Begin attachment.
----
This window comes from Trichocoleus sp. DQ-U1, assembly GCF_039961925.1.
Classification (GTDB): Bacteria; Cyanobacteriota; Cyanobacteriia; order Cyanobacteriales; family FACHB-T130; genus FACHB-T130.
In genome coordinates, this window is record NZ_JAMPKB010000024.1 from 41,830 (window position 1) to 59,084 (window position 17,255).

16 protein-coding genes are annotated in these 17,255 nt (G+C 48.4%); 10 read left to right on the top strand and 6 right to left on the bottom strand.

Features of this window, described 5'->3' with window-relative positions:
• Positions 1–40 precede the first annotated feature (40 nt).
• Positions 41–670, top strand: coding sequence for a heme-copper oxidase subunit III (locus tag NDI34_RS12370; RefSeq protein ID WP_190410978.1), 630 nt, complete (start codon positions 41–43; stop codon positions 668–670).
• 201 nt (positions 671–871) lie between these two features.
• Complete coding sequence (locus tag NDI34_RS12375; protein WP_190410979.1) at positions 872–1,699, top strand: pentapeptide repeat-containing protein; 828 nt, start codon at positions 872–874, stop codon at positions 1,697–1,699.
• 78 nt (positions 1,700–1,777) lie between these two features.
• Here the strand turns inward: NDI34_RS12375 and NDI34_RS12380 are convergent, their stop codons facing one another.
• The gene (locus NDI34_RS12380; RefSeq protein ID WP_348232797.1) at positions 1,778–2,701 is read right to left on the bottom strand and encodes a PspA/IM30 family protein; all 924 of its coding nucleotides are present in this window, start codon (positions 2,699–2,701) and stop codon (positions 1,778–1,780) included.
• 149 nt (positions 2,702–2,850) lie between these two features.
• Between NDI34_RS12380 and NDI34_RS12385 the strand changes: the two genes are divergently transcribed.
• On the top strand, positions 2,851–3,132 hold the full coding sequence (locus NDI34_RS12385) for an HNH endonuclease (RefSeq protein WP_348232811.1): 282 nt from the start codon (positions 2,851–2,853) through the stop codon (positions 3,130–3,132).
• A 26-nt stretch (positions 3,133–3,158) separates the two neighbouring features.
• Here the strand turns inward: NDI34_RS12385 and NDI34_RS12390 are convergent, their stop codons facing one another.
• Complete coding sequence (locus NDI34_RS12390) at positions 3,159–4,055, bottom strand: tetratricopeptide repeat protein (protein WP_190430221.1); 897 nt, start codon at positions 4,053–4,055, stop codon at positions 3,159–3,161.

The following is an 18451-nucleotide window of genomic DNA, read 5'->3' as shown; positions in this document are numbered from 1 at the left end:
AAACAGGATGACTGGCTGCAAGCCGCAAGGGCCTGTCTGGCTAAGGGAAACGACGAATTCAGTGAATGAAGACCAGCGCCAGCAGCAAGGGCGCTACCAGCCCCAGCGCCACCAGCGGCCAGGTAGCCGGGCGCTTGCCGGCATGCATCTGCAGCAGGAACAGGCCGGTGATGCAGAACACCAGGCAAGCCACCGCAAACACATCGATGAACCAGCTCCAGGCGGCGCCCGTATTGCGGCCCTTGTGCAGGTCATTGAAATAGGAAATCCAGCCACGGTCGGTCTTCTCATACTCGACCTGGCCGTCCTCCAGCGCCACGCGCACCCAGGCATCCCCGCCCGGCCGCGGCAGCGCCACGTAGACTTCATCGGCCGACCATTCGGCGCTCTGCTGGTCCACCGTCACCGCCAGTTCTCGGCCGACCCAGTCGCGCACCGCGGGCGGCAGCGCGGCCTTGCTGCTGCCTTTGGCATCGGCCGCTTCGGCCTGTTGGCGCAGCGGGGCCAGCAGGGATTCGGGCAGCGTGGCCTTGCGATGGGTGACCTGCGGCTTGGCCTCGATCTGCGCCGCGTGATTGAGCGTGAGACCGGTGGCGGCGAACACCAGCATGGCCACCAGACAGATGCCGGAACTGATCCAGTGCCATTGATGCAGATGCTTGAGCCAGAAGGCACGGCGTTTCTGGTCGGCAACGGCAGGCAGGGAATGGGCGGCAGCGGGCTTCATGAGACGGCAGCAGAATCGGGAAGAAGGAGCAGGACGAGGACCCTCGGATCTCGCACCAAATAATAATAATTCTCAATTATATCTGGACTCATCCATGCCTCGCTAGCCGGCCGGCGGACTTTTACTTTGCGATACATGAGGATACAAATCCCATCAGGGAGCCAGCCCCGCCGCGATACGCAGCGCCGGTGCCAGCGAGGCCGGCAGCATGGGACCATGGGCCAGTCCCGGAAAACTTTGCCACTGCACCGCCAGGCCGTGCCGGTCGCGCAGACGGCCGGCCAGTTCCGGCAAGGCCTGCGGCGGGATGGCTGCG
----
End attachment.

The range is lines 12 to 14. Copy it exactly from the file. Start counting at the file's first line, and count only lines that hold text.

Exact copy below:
• The gene (locus NDI34_RS12380; RefSeq protein ID WP_348232797.1) at positions 1,778–2,701 is read right to left on the bottom strand and encodes a PspA/IM30 family protein; all 924 of its coding nucleotides are present in this window, start codon (positions 2,699–2,701) and stop codon (positions 1,778–1,780) included.
• 149 nt (positions 2,702–2,850) lie between these two features.
• Between NDI34_RS12380 and NDI34_RS12385 the strand changes: the two genes are divergently transcribed.